Uruguay beef exports in 2016 increased from 387,000 tons in 2015 to 440,000 tons. According to Meat Institute (INAC) President Federico Stanham, it is the largest volume produced in a decade (La Republica, 21 December 2016). INAC projected prices will close 2016 with an average price close to $3,400; a 10 percent decrease from 2015. The decrease in price is due to fifteen years of fluctuating prices. China is the primary destination for beef exports. The European Union only accounts for 12 percent of total beef volume exports (second largest market). The third largest market is NAFTA (Mexico, USA and Canada) with 23 percent (El Pais, 21 December 2016).
El País reported on 1 December 2016, that from January to October 2016, Uruguayans' purchasing power increased by 1.07 percent. The Instituto Nacional de Estadística (INE) reported that the Average Wage Index rose by 0.3 percent in October 2016, which added to the 9.74 percent increase in the index over first ten months of 2016 (El País). However, the purchasing power of Uruguayans abroad decreased by 6 percent from January to November 2016, reaching lower levels that in 2015 (El Observador, 24 November 2016).
Uruguayan President Tabaré Vázquez informed on 4 December 2016 that he will meet with Venezuelan President Nicolás Maduro following Venezuela's suspension from the Mercosur trade bloc on 2 December. Maduro requested a face-to-face meeting with Vázquez during a national television and radio address on 3 December, adding that Venezuela does not recognize Mercosur's decision and that Venezuela is still acting as the bloc's rotating president (Panorama). Speaking from Vienna about the suspension, Vázquez noted that in politics and in relations between countries, nothing is irreversible and everything can change (Tal Cual).
Venezuela was formally suspended from Mercosur on 2 December, when the foreign ministers of Argentina, Brazil, Paraguay, and Uruguay sent Venezuelan Foreign Minister Delcy Rodríguez a communiqué notifying Rodríguez that Venezuela lost its rights as a full member of the bloc after failing to adopt Mercosur regulations by the 1 December deadline (Efecto Cocuyo). Unlike its fellow founding members, the Uruguayan government abstained from the September 2016 vote to enforce a deadline for Venezuela to comply with the bloc's rules (Tal Cual). Uruguay has also taken the position that Venezuela still has a voice in the bloc, but has lost its voting rights (Panorama). By avoiding an outright rejection of Venezuela and by agreeing to hold a meeting between Vázquez and Maduro, Uruguay is poised to affect Venezuela's future in Mercosur as well as its diminished standing within the international community.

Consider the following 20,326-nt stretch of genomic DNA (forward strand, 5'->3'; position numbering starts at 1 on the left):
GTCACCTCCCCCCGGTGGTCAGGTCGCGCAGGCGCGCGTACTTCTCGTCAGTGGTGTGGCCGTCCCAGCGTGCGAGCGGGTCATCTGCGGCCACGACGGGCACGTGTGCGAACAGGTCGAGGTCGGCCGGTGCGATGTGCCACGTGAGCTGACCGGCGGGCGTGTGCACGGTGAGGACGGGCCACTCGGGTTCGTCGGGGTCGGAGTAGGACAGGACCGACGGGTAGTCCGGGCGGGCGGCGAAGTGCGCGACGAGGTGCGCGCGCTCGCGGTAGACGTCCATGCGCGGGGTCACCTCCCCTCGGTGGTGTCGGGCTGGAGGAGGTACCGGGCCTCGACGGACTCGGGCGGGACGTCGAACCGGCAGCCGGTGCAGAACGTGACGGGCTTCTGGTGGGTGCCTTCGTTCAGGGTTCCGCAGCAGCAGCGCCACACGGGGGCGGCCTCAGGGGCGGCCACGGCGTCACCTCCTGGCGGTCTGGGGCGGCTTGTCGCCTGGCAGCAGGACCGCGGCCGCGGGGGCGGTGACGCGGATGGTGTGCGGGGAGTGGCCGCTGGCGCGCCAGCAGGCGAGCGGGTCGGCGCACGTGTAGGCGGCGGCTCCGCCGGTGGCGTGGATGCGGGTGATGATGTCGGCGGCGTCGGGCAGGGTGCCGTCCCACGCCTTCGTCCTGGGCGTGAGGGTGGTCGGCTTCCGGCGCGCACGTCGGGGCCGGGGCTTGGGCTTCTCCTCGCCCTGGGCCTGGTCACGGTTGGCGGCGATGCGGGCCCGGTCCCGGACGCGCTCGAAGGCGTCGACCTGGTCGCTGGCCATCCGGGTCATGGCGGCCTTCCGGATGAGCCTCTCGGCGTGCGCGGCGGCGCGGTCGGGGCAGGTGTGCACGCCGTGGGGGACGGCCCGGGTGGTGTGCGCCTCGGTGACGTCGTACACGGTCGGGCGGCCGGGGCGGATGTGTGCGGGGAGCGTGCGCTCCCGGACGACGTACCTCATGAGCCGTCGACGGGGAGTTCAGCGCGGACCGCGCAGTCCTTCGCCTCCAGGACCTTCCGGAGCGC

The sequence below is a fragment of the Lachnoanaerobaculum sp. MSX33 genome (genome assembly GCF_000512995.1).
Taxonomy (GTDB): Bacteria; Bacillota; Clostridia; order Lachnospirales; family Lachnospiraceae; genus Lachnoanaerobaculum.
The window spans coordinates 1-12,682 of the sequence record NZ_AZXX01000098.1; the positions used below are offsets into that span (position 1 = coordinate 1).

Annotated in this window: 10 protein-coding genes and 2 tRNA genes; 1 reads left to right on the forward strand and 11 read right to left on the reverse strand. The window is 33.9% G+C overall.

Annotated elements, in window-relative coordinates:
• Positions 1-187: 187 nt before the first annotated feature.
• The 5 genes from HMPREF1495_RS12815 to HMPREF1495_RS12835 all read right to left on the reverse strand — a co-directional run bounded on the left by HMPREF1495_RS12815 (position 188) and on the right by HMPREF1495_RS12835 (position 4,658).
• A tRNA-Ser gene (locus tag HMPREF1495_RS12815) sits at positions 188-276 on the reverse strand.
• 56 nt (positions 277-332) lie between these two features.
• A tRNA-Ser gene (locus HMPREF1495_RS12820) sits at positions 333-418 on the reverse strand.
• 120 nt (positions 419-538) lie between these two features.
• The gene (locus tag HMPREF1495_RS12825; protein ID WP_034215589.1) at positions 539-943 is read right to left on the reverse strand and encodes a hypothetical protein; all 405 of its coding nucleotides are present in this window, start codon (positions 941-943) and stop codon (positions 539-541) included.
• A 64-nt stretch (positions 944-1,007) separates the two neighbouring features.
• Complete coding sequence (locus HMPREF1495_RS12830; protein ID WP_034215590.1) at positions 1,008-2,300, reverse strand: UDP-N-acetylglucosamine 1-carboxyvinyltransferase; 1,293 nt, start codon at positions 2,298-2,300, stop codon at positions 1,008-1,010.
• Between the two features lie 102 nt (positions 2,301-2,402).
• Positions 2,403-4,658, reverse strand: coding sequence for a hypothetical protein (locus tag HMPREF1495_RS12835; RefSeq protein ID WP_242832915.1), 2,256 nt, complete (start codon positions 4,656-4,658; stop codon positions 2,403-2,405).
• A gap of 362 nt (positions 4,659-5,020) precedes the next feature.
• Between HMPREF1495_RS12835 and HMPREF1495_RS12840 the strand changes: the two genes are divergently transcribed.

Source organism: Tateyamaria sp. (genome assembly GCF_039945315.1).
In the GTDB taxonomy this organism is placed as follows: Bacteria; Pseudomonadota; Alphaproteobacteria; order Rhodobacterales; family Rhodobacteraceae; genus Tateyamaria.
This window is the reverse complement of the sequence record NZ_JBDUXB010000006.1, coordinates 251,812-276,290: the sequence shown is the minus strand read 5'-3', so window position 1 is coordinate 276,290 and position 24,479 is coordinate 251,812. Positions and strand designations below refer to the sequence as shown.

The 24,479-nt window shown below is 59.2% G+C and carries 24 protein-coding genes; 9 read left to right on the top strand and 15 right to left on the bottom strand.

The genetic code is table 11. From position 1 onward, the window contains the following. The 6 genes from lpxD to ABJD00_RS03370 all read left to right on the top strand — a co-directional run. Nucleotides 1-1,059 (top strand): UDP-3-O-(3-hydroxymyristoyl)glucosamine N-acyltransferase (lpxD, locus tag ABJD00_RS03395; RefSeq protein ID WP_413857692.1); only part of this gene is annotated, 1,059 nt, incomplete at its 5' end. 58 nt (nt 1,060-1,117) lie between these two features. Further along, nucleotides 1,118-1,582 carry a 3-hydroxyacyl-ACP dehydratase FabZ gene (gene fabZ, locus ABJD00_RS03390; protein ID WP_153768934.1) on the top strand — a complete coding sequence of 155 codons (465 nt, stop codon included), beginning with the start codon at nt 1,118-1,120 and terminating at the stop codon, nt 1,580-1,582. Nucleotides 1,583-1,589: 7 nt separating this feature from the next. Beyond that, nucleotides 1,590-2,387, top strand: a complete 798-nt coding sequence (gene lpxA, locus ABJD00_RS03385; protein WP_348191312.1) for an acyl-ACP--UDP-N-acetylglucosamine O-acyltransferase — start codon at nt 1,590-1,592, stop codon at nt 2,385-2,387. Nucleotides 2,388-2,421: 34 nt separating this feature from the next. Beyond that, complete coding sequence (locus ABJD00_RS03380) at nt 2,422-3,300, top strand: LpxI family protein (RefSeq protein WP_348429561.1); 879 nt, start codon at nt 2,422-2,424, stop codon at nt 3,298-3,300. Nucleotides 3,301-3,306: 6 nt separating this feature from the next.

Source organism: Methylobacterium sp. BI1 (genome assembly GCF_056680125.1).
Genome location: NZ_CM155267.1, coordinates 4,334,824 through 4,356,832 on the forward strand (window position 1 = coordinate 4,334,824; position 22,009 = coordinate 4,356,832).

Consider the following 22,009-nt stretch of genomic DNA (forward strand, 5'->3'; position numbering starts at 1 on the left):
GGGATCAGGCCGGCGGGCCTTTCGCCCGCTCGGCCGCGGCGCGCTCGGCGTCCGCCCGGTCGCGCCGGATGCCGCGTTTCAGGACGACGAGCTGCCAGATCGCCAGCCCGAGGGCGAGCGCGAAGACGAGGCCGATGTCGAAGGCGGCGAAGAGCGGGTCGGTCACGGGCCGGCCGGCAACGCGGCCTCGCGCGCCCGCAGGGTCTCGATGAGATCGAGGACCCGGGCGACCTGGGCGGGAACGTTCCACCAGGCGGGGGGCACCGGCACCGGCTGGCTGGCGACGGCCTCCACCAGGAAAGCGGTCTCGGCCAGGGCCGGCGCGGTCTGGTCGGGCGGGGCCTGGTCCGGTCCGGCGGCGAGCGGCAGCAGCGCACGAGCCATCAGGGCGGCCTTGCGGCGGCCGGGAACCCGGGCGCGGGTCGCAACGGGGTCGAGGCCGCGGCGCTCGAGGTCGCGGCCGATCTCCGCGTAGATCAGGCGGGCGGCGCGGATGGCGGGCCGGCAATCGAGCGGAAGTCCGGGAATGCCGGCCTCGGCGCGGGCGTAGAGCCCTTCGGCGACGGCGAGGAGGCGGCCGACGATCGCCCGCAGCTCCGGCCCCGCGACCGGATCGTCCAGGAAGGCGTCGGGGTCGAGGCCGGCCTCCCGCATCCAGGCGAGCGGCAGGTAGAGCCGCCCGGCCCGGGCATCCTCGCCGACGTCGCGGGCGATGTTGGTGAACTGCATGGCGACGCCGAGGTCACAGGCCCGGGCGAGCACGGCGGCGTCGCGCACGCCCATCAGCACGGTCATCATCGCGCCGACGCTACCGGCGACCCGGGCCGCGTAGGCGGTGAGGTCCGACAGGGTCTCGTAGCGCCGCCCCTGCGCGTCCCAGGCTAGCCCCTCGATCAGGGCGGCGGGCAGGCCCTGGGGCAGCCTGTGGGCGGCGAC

Uruguayan Foreign Minister Rodolfo Nin Novoa stated on 18 November 2016 that on 1 December, Venezuela will lose its voting rights in Mercosur, as it has not adopted all of the trade bloc's regulations. Nin Novoa added that for Uruguay, this does not mean Venezuela faces expulsion from the bloc (Globovisión). However, Paraguayan Foreign Minister Eladio Loizaga stated on 21 November that Venezuela will be suspended from Mercosur on 1 December, and will remain so until it adopts the rules required to be an associate member of Mercosur (La Patilla). Mercosur's founding members Argentina, Brazil, Paraguay and Uruguay agreed on 13 September that Venezuela could not serve as the bloc's rotating president and gave Venezuela until 1 December to ratify over 300 rules and regulations to maintain its membership. Loizaga added the bloc's founding members will meet in Montevideo on 22 November to analyze the situation in Venezuela (Efecto Cocuyo).
The Chilean airline Latin American Wings (LAW) expressed interest in the airline Alas Uruguay, which ceased operations at the end of October 2016 (El Observador, 2 November 2016). LAW began operations in January 2016, with flights to Lima and Punto Cana. It began with three planes, and leased others from Alas Uruguay. LAW representatives will meet with Alas Uruguay and with government authorities, including Transportation Minister Victor Rossi to discuss their in intentions--which could include LAW purchasing Alas Uruguay shares (El Observador). El País reported Alas Uruguay requested additional loans from the Fondes, which were turned down.
Paraguayan Foreign Minister Eladio Loizaga stated on 17 October 2016 there is no crisis in Mercosur over Venezuela. Loizaga reiterated Venezuela is not acting as Mercosur's rotating president, despite statements to the contrary from the Venezuelan government (Globovisión). The Foreign Minister stated in September 2016, the four founding members of Mercosur determined Venezuela could not act as president because the country had not adopted all of Mercosur's rules and noted Venezuela has until 1 December to comply with Mercosur regulations or face possible suspension (La Patilla). Loizaga stated founding members Paraguay, Uruguay, Argentina and Brazil are pushing ahead with negotiations over a trade deal with the European Union (EU) without Venezuela, which is an associate member of Mercosur and was not involved in the initial stages of the trade talks (La Patilla).